Haha! You know, my housemates often discuss whether "squatting" is the right word to describe what we're doing. We see it more as part salvaging, part caretaking. It's not like we're hovering over a toilet or anything!

Find out more at Squat Potato.

Last Updated 29 January 2009

Dave

Nice interview. It's good to see those stereotypes that all squatters are lazy squalid junkies challenged.

However, this interview itself does contain at least one implied stereotype, namely that all landlords charge outrageous rents out of pure greed. This is often not the case, and is quite a lazy stereotype in its own right.

I for one am a landlord (techniclly speaking) - I rent out a flat that I own, and until recently used to live in, in East London. The rent that I charge (which is in-line with other rents for similar properties in the area) doesn't even cover my mortgage repayments (let alone monthly leasehold service charges and other rental expenses). To spell it out, I am making a significant loss out of renting out the property. So where's the greed there?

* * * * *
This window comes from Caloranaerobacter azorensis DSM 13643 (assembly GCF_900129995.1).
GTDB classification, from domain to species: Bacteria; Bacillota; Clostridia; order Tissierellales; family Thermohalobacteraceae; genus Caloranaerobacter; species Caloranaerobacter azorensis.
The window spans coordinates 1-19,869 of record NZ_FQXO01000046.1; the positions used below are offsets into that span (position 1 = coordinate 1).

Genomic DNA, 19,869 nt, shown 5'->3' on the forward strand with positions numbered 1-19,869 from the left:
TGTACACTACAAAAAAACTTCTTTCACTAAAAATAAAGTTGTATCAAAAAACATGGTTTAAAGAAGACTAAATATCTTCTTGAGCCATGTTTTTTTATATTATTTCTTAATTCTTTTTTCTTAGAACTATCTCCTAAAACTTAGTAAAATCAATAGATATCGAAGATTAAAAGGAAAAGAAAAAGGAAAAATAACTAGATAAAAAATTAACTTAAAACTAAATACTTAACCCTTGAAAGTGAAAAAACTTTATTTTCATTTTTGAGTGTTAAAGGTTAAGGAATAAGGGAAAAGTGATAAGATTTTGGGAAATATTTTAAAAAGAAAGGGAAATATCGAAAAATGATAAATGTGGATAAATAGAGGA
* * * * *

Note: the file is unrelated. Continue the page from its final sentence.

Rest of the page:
I got into this situation not through an intent to make money out of my tenants, but because I wanted to move to another part of London and was unable to sell due to the current state of the property market. Renting my old flat out (at a loss) was the only option that allowed me to move.

Sure, rents in London are very high. And sure, there will be many landlords whose business is to make profits out of their tenants. And there are bound to be *some* landlords out there who are motivated by greed. But then again, there are probably *some* squatters out there who are "layabout junkies". But generalising that either group is representative of the whole is pretty unhelpful.